Help Guide

for Electronic Resources Articles, Databases & Indexes

General Information Printing, Saving and E-mailing Results
Who has access to what?  Where can I get more help?
Library Computer Use Policy - Thomas Cooper Library

Ask a Librarian

General Information

The Electronic Resources web page allows you to locate and access databases that have been purchased by the University Libraries for research purposes. There are two ways to access a database:

  1. Choose from the Subject Areas listed and select one of the suggested databases,
  2. or

  3. Choose an index from the Alphabetical List of all the electronic databases.

Who has access to what?

Most of the online databases listed are accessible across the USC Columbia Campus. However, some may be available only in a library or at specific workstations.

USC Columbia Campus Access

Electronic resources in this category can be accessed on the Columbia Campus from any computer that has been connected to the USC backbone (libraries, computer labs, residence halls, or on campus offices).

Off Campus Access

The University Libraries proxy server enables off-campus access to many of these resources and to the Libraries electronic journals for authorized USC COLUMBIA students, faculty and staff. Instructions on how to use this service are available on the "Off Campus Access" web page.

USC System Campus Users

Some databases are available to all USC Campuses.  Please refer to the other USC Libraries web pages for more details on which electronic resources are available at your campus.

For further access information on any of the Electronic Resources, please refer to the database's "about" page, located to the right of the title.

Example:  America: History and Life   [ About ]

Printing, Saving and E-mailing Results

You can print or save your search results from databases available on the Electronic Resources web page.  Some databases offer you the option of e-mailing the records.  Instructions vary depending on which database you are using.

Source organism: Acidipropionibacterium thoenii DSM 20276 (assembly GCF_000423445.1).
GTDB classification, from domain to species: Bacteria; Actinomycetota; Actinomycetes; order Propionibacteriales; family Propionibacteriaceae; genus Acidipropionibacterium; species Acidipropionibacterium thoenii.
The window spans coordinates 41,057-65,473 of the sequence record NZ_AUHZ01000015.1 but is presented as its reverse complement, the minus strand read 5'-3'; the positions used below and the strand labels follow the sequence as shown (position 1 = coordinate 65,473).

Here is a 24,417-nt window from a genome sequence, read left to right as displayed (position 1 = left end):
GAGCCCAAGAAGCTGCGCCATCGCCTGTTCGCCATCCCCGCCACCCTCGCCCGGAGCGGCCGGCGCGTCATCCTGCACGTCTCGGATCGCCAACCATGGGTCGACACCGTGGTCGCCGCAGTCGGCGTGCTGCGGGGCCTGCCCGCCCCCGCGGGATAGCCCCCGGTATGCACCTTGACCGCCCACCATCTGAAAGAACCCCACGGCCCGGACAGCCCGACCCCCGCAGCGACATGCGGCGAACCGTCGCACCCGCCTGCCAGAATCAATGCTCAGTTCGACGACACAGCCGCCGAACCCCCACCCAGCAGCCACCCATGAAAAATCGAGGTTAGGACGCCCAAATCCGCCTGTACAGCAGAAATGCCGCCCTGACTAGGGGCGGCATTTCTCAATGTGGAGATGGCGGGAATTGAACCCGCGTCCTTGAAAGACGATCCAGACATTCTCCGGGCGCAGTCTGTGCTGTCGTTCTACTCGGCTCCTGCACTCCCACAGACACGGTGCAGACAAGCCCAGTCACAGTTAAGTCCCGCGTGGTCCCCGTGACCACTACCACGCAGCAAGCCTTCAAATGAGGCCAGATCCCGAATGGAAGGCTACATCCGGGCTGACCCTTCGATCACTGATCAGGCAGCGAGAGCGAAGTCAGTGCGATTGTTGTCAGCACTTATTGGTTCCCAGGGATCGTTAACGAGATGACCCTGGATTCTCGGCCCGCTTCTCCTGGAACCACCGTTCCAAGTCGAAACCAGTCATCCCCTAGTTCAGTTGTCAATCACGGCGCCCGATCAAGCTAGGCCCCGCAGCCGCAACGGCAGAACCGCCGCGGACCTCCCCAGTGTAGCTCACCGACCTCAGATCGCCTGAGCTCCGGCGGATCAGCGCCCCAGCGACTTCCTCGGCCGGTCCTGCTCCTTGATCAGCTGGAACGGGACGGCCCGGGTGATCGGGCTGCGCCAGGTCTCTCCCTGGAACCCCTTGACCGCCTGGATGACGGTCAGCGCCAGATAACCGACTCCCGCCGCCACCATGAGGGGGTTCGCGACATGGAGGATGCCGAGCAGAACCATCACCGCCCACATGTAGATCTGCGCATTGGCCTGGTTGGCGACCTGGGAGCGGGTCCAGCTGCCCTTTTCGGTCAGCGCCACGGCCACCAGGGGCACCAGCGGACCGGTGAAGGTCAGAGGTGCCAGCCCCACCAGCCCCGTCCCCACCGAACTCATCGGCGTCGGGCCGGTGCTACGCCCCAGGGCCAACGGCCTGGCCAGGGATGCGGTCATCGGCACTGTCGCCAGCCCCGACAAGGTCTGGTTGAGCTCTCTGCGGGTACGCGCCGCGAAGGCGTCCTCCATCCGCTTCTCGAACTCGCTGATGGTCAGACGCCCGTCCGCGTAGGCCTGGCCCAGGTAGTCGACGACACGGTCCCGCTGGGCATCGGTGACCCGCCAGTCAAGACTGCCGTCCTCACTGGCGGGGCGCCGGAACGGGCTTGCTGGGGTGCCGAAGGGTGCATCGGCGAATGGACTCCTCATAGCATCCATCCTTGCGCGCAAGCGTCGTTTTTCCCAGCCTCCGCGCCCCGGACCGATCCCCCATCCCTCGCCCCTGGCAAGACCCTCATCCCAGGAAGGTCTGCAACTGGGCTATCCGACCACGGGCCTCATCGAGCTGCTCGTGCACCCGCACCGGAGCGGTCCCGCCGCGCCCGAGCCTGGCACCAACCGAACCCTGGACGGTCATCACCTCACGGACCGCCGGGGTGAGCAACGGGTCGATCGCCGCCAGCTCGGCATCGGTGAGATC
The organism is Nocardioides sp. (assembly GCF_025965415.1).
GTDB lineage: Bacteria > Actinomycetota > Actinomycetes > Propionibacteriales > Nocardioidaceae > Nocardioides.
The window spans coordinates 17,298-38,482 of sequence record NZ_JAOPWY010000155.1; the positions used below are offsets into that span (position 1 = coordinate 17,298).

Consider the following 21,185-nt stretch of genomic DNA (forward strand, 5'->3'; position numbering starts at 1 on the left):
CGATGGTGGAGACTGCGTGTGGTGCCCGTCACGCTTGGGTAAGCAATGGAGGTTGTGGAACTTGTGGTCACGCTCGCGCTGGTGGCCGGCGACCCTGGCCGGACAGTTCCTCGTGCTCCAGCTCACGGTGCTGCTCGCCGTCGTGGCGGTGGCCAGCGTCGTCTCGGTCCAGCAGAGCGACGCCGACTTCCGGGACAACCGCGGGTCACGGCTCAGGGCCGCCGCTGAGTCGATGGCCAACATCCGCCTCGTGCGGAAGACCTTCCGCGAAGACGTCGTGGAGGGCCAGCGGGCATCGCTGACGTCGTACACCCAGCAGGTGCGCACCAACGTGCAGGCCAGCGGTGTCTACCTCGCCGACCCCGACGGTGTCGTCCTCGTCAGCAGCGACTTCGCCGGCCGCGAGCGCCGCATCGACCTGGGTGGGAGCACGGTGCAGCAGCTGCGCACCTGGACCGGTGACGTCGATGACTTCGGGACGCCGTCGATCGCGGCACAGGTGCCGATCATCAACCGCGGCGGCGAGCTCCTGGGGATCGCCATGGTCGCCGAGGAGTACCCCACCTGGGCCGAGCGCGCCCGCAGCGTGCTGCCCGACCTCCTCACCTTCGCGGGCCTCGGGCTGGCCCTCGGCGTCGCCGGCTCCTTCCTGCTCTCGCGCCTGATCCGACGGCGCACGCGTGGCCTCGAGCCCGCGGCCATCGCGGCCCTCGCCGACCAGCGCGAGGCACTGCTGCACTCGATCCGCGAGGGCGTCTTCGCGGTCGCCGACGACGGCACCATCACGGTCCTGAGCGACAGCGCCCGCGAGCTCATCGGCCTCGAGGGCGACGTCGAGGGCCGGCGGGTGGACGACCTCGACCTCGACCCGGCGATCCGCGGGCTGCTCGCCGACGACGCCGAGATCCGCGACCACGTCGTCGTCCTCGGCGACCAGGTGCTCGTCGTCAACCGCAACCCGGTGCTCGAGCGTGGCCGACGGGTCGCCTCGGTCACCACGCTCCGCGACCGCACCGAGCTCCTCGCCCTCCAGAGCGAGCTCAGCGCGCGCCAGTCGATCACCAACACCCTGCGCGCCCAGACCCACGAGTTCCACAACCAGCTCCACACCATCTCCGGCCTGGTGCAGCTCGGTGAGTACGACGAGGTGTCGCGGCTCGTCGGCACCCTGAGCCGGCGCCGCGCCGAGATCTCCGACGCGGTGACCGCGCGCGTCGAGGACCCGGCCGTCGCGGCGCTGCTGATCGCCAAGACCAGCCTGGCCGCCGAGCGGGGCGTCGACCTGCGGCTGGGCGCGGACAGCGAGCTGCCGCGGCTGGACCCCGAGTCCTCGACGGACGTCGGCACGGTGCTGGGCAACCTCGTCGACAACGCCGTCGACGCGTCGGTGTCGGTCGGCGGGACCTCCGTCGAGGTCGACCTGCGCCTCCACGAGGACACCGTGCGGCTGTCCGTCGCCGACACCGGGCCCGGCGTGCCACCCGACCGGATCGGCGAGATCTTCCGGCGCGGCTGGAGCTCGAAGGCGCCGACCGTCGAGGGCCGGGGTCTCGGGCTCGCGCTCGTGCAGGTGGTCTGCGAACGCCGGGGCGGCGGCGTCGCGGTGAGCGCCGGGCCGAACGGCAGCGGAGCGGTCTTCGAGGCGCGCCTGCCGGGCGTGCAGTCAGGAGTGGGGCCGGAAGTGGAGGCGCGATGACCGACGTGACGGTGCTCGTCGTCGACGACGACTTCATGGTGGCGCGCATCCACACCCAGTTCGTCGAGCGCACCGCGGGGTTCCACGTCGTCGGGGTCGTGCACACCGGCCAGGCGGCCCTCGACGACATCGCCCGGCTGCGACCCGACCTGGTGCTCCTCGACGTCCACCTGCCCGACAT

If you are using these databases in the Thomas Cooper Library, your records will print to any of the black and white print stations in the Thomas Cooper Library. The charge is 10 cents per page. There is one color printer in the Thomas Cooper Library. Cost of a color printout is 25 cents per page.   **Before you print, always use the Print Preview feature to see how long your printout will be.**

Emailing and saving instructions are database specific. Please follow the instructions from within the database to successfully email or save records.

Please ask at the Thomas Cooper Library Reference Desk for additional help with printing, saving or e-mailing records.

Where can I get more help?

If you have questions about using any of these databases, please come to the Thomas Cooper Library Reference Desk or use the ASK A LIBRARIAN service for assistance. Specialized help is available as follows:

  • For Business indexes, contact the Business Library, 803-777-6032
  • For Government Documents indexes, contact the Government Information Desk, 803-777-4841
  • For Music indexes, contact the Music Library, 803-777-5139/li>
  • For all other indexes and databases, contact the Reference Desk at 803-777-4866

Library Computer Use Policy - Thomas Cooper Library